Engage with Quality Improvement and Patient Safety (E-QIPS)
The Quality Improvement and Patient Safety (QIPS) Committee has a critical function to develop internal and external policy on quality and safety on behalf of the American Urological Association, its members, and the larger urological community. Although this core mission is vital, there remains a growing interest, need, and opportunity for direct engagement, support, and growth of the science and practice of quality improvement and patient safety by urologists and affiliated health care professionals.
To that end, we are excited to introduce a new section of curated, community-sourced content from the American Urological Association. The Engage with Quality Improvement and Patient Safety (E-QIPS) section will cultivate quality improvement and patient safety projects from members of the urological community to highlight QIPS accomplishments, foster QIPS growth, encourage collaboration, and elevate urological care.
We encourage all those in the urological community (physicians, advanced practice providers, nurses, researchers, patient advocacy groups, etc.) to contribute to future E-QIPS Guides and Works-in-Progress.
The E-QIPS Guides section provide a concise, step-by-step outline of proven urological practice improvement strategies that you can replicate and apply to your practice to potentially increase safety, efficacy, and efficiency of patient care.
- Using Lean Methodology to Increase Clinic Efficiency
This project used process mapping to identify waste in the current clinic flows to devise improvements in order to improve upon identified waste.
Andrew Harris, MD
- Strategies to Optimize Nephrolithiasis Emergency (STONE) Care: Creation of an Emergency Department Clinical Pathway
We created a a clinical pathway and associated EHR order set for patients presenting to the Emergency Department (ED) with renal colic in an attempt to improve adherence to evidence-based imaging and clinical guidelines. Pathway and order set details, as well as project outcomes, have been published previously.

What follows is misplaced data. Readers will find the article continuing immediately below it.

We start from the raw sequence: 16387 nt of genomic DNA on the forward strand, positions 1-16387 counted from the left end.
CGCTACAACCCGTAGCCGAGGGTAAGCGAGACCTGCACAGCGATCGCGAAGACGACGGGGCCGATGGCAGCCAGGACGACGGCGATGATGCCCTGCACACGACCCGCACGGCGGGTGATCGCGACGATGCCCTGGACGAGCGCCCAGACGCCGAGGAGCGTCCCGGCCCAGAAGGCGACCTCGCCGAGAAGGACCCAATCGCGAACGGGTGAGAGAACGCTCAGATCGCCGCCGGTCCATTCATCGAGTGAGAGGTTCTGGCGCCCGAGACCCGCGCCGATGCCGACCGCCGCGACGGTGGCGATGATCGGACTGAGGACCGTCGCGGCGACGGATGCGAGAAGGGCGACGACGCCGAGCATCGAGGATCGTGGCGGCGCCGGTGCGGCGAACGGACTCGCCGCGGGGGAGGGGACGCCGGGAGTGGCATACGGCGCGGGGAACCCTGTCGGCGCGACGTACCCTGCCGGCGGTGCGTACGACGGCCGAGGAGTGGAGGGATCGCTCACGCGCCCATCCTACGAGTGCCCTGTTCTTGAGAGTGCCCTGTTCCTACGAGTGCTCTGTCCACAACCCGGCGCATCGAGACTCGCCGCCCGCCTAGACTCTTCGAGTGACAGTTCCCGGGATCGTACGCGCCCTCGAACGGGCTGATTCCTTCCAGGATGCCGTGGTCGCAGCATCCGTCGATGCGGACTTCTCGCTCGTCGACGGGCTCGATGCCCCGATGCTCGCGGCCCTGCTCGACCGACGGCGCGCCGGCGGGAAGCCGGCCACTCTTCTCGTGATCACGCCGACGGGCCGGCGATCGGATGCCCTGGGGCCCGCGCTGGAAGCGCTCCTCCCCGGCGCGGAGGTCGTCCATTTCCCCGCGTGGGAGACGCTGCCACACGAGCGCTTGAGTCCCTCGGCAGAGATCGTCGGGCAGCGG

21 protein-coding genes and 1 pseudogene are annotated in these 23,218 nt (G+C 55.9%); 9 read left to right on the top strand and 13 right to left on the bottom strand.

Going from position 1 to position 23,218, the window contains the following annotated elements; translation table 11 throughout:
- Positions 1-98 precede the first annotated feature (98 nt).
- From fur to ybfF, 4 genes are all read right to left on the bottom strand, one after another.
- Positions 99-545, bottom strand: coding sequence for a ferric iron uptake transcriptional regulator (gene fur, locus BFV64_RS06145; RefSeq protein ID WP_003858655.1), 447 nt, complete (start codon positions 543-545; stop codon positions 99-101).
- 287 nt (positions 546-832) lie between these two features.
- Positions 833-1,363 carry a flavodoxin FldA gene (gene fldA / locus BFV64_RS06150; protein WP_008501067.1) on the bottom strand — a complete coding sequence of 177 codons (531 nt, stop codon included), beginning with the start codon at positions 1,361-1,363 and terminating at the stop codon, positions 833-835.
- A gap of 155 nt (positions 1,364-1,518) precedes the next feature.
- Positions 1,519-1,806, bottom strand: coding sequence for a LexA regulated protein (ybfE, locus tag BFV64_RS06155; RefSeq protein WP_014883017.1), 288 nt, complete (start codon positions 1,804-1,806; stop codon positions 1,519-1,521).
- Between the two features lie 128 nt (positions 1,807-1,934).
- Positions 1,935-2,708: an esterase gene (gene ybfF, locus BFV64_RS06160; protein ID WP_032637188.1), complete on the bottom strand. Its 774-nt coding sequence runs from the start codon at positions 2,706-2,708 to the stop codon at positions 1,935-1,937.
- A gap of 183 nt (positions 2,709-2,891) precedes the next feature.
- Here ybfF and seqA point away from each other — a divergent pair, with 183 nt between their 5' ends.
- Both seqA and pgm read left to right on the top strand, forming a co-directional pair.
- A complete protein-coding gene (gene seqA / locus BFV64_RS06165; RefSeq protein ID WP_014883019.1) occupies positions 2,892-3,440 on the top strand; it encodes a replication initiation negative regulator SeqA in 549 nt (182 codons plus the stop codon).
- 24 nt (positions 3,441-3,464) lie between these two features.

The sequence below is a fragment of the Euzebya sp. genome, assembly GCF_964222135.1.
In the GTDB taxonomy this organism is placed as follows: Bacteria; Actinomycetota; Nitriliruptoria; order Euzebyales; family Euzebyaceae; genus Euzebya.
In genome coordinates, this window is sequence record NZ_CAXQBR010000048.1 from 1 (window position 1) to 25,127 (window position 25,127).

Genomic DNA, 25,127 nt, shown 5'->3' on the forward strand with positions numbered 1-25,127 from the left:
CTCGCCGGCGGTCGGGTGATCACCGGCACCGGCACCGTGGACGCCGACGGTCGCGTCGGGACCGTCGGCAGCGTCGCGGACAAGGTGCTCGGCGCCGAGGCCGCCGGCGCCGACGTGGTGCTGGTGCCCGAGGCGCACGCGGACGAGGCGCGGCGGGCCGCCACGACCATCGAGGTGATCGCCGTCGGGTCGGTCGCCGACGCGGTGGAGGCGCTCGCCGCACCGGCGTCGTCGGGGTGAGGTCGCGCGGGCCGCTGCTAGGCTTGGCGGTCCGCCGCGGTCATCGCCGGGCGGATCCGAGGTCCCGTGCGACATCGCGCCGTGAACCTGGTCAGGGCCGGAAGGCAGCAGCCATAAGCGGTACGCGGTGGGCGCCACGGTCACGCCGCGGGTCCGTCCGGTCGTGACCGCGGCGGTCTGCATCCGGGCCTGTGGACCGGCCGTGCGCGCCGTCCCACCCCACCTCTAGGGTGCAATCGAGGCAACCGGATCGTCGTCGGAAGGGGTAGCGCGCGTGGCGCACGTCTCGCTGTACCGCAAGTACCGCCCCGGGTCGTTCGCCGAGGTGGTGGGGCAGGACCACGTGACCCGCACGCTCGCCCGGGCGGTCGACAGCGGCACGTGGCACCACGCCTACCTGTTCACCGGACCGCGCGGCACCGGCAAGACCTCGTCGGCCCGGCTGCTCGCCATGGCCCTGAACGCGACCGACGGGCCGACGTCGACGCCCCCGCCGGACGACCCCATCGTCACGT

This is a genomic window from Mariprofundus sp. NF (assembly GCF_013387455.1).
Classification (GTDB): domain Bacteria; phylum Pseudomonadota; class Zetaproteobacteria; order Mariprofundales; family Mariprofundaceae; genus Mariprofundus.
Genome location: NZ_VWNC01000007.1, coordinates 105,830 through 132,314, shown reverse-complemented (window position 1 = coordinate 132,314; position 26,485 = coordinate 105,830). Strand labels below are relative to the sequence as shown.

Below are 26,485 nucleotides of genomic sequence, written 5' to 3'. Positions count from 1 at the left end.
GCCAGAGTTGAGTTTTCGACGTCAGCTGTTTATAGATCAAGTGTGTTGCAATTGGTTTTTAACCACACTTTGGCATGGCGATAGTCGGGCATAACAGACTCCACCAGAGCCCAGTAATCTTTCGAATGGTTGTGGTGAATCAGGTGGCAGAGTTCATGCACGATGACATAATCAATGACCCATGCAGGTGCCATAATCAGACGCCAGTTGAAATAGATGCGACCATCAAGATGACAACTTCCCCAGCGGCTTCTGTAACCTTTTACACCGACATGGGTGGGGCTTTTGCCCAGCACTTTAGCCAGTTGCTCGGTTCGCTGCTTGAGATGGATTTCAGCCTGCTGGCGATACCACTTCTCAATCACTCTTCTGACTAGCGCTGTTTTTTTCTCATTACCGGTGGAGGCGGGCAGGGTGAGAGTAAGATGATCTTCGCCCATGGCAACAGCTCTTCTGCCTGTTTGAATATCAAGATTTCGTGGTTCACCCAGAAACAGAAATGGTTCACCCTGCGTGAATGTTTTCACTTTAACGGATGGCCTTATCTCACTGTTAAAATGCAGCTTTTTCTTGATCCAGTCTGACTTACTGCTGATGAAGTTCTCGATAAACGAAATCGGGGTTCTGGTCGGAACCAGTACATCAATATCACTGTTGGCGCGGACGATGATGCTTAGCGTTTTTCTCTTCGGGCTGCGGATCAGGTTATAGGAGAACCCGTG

Dima Raskolnikov, MD
- Non-Opioid Pathway Post Ureteroscopy and Ureteral Stent Placement
The goal of this project was to decrease the prescribing of opioid medications after ureteroscopic surgical interventions. We developed an algorithm where NSAIDS and other adjunct medications shown to improve stent related symptoms were used whenever possible instead of prescribing opioids. This involved a shift of practice and culture change for providers and was rooted in a focus on patient education and expectation setting.
Kevan Sternberg, MD
- Ureteroscopy Standardization and its Impact on Efficiency in the Operating Room
Ureteroscopy is a common urologic procedure with significant variability from one case to the next. With high turnover in ancillary operating room staff who may be less familiar with specifics of ureteroscopy, there is often significant wasted time spent in the operating room waiting for items to be located, accessed and opened. We implemented a process to standardize how ureteroscopic procedures are posted as well as coding products used during ureteroscopy in a way that makes them easier to locate.
Jordan Goldwag, MD; Laila Bangash, MHA, MBA; Andrew Harris, MD
- The Procedure Based Telehealth Utilization Initiative
The Telehealth (TH) Utilization Initiative aims to improve rate of TH utilization for post-operative visits in surgical clinics. Targeting appropriate procedures, rather than patient preference, increases TH utilization thereby improving clinic efficiency and increasing revenue.
Brittany E. Levy MD and Andrew M. Harris, MD
The Time Out Engagement and Standardization Initiative